On putting hope in Labour’s manifesto


“ Labour’s manifesto – unveiled today – is a moderate, commonsense set of antidotes to the big problems holding back one of the wealthiest countries on earth. And – intriguingly – here is an attempt to confront the crisis of identity and vision afflicting social democracy not just in Britain, but across the western world. The manifesto sketches out an answer to Britain’s broken model. The current model is bankrupt: it’s not just unjust, it’s irrational. It concentrates wealth in very few hands – the richest 1,000 British people enjoyed a 14% jump in their fortunes oveIner the past year – while wages have suffered the longest squeeze in generations. It fails to build the housing the country needs. It robs many communities of secure, properly paid, skilled jobs. It leaves most people in poverty in work, earning their poverty. It allows multinational corporations to pay little or no tax while small businesses struggle. It reduces the country’s national jewel – its National Health Service – to a state of “humanitarian crisis”, as the British Red Cross put it. It saddles its younger generation with debt. It transforms public utilities into cash cows for profiteers who prioritise making a short-term buck over the needs of consumers. We could go on. Again, this is one of the richest countries on earth. It’s not a lack of wealth or resources holding Britain back from curing its many ills: it’s a lack of political willpower ”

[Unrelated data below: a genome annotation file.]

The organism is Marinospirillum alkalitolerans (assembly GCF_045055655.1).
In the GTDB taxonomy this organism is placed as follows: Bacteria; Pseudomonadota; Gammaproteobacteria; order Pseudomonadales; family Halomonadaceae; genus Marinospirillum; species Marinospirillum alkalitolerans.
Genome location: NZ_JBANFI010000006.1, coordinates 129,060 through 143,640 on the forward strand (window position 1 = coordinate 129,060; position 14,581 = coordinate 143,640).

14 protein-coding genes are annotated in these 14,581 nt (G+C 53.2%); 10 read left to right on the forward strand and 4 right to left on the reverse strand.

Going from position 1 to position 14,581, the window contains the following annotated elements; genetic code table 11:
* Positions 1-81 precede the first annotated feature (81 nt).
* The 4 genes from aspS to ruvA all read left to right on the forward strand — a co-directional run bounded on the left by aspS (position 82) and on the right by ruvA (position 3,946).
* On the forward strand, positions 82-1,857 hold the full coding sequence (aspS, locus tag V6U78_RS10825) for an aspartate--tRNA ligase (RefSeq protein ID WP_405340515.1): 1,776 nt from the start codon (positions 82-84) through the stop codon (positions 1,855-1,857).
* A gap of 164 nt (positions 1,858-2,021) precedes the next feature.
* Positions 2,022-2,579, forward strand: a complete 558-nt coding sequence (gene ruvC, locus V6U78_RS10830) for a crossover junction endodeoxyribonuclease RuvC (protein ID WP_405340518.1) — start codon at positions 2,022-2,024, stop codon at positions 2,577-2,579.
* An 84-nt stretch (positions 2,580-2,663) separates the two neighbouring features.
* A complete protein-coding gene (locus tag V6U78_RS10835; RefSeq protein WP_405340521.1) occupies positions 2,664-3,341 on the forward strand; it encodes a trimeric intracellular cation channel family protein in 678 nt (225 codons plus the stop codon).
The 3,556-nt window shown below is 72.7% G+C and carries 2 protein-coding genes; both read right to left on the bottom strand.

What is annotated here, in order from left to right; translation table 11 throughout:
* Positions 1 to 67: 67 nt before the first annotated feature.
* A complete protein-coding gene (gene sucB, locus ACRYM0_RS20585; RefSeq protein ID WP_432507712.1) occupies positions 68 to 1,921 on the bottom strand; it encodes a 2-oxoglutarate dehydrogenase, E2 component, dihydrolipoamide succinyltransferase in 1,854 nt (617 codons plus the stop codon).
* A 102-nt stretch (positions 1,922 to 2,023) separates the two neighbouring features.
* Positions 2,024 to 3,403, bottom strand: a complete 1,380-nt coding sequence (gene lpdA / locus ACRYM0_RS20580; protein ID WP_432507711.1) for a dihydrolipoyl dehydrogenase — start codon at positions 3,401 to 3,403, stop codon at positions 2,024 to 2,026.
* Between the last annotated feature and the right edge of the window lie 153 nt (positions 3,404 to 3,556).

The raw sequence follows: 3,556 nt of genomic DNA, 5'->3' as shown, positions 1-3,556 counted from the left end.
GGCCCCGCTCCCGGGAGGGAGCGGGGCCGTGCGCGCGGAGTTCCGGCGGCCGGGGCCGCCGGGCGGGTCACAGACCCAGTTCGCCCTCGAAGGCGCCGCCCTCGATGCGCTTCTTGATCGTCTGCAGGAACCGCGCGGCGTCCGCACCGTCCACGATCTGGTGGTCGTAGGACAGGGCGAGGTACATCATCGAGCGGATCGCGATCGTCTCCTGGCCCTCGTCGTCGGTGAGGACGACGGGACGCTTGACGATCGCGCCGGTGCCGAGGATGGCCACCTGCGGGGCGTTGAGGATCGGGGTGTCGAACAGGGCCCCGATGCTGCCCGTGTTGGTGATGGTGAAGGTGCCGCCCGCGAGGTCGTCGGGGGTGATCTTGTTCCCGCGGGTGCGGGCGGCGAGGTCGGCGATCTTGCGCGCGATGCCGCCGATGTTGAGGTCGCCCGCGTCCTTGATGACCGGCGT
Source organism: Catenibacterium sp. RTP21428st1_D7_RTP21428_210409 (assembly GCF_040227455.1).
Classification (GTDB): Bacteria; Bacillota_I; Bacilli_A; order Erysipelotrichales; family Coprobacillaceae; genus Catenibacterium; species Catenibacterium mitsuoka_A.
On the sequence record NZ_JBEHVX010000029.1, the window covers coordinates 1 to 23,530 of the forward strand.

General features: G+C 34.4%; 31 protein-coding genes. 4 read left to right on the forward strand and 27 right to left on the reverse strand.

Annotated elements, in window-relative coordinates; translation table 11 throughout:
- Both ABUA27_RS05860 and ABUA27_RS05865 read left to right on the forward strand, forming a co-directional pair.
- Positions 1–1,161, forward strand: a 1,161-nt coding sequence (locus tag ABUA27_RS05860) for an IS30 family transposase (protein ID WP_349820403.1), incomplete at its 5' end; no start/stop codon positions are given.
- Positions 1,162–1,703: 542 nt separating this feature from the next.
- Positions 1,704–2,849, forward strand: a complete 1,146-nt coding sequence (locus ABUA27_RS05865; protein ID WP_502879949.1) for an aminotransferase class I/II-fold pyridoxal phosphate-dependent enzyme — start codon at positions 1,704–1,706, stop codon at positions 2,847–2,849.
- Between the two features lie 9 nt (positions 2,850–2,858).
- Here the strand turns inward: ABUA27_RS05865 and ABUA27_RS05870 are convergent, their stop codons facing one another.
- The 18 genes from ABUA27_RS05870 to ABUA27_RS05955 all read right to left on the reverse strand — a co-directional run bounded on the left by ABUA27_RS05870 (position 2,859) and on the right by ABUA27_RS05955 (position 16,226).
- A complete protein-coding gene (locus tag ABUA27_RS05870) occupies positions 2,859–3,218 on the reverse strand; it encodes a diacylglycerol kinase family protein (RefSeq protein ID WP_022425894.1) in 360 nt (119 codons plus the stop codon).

Owen Jones, ‘Labour’s manifesto is a template for the struggling left worldwide’, The Guardian


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